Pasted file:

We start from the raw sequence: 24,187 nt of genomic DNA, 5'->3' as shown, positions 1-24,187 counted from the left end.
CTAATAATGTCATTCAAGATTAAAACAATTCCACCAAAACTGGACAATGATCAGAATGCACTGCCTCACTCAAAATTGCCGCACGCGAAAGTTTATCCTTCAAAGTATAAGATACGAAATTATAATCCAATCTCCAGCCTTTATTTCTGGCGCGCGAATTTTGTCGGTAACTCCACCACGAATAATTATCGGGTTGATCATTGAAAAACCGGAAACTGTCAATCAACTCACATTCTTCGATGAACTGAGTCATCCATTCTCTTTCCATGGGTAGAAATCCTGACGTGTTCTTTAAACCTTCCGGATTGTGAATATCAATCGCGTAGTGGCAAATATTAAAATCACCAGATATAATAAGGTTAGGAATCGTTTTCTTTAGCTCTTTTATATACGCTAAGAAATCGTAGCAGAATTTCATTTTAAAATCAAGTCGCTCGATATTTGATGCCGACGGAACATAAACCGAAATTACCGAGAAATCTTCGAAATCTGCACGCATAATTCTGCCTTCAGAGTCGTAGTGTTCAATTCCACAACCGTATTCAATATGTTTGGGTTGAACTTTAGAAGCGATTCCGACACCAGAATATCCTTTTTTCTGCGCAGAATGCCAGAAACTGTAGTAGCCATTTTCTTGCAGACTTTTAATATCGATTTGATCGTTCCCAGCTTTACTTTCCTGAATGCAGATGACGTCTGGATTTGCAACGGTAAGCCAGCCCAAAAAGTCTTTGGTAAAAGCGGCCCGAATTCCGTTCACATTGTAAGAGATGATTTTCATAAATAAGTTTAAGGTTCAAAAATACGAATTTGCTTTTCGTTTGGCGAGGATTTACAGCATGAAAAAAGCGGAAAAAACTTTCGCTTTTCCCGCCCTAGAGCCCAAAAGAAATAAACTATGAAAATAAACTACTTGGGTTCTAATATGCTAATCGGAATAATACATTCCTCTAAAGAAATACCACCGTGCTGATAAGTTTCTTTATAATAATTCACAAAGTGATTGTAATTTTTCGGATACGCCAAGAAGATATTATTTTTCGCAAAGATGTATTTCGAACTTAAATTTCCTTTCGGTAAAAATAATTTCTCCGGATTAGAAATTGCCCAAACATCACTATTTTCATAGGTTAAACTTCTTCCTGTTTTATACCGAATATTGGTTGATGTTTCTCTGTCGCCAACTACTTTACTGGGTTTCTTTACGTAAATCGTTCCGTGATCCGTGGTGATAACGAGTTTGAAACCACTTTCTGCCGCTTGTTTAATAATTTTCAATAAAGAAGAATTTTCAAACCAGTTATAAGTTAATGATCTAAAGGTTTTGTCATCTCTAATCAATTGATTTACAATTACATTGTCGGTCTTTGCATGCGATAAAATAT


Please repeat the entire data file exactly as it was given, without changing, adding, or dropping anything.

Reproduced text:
We start from the raw sequence: 24,187 nt of genomic DNA, 5'->3' as shown, positions 1-24,187 counted from the left end.
CTAATAATGTCATTCAAGATTAAAACAATTCCACCAAAACTGGACAATGATCAGAATGCACTGCCTCACTCAAAATTGCCGCACGCGAAAGTTTATCCTTCAAAGTATAAGATACGAAATTATAATCCAATCTCCAGCCTTTATTTCTGGCGCGCGAATTTTGTCGGTAACTCCACCACGAATAATTATCGGGTTGATCATTGAAAAACCGGAAACTGTCAATCAACTCACATTCTTCGATGAACTGAGTCATCCATTCTCTTTCCATGGGTAGAAATCCTGACGTGTTCTTTAAACCTTCCGGATTGTGAATATCAATCGCGTAGTGGCAAATATTAAAATCACCAGATATAATAAGGTTAGGAATCGTTTTCTTTAGCTCTTTTATATACGCTAAGAAATCGTAGCAGAATTTCATTTTAAAATCAAGTCGCTCGATATTTGATGCCGACGGAACATAAACCGAAATTACCGAGAAATCTTCGAAATCTGCACGCATAATTCTGCCTTCAGAGTCGTAGTGTTCAATTCCACAACCGTATTCAATATGTTTGGGTTGAACTTTAGAAGCGATTCCGACACCAGAATATCCTTTTTTCTGCGCAGAATGCCAGAAACTGTAGTAGCCATTTTCTTGCAGACTTTTAATATCGATTTGATCGTTCCCAGCTTTACTTTCCTGAATGCAGATGACGTCTGGATTTGCAACGGTAAGCCAGCCCAAAAAGTCTTTGGTAAAAGCGGCCCGAATTCCGTTCACATTGTAAGAGATGATTTTCATAAATAAGTTTAAGGTTCAAAAATACGAATTTGCTTTTCGTTTGGCGAGGATTTACAGCATGAAAAAAGCGGAAAAAACTTTCGCTTTTCCCGCCCTAGAGCCCAAAAGAAATAAACTATGAAAATAAACTACTTGGGTTCTAATATGCTAATCGGAATAATACATTCCTCTAAAGAAATACCACCGTGCTGATAAGTTTCTTTATAATAATTCACAAAGTGATTGTAATTTTTCGGATACGCCAAGAAGATATTATTTTTCGCAAAGATGTATTTCGAACTTAAATTTCCTTTCGGTAAAAATAATTTCTCCGGATTAGAAATTGCCCAAACATCACTATTTTCATAGGTTAAACTTCTTCCTGTTTTATACCGAATATTGGTTGATGTTTCTCTGTCGCCAACTACTTTACTGGGTTTCTTTACGTAAATCGTTCCGTGATCCGTGGTGATAACGAGTTTGAAACCACTTTCTGCCGCTTGTTTAATAATTTTCAATAAAGAAGAATTTTCAAACCAGTTATAAGTTAATGATCTAAAGGTTTTGTCATCTCTAATCAATTGATTTACAATTACATTGTCGGTCTTTGCATGCGATAAAATAT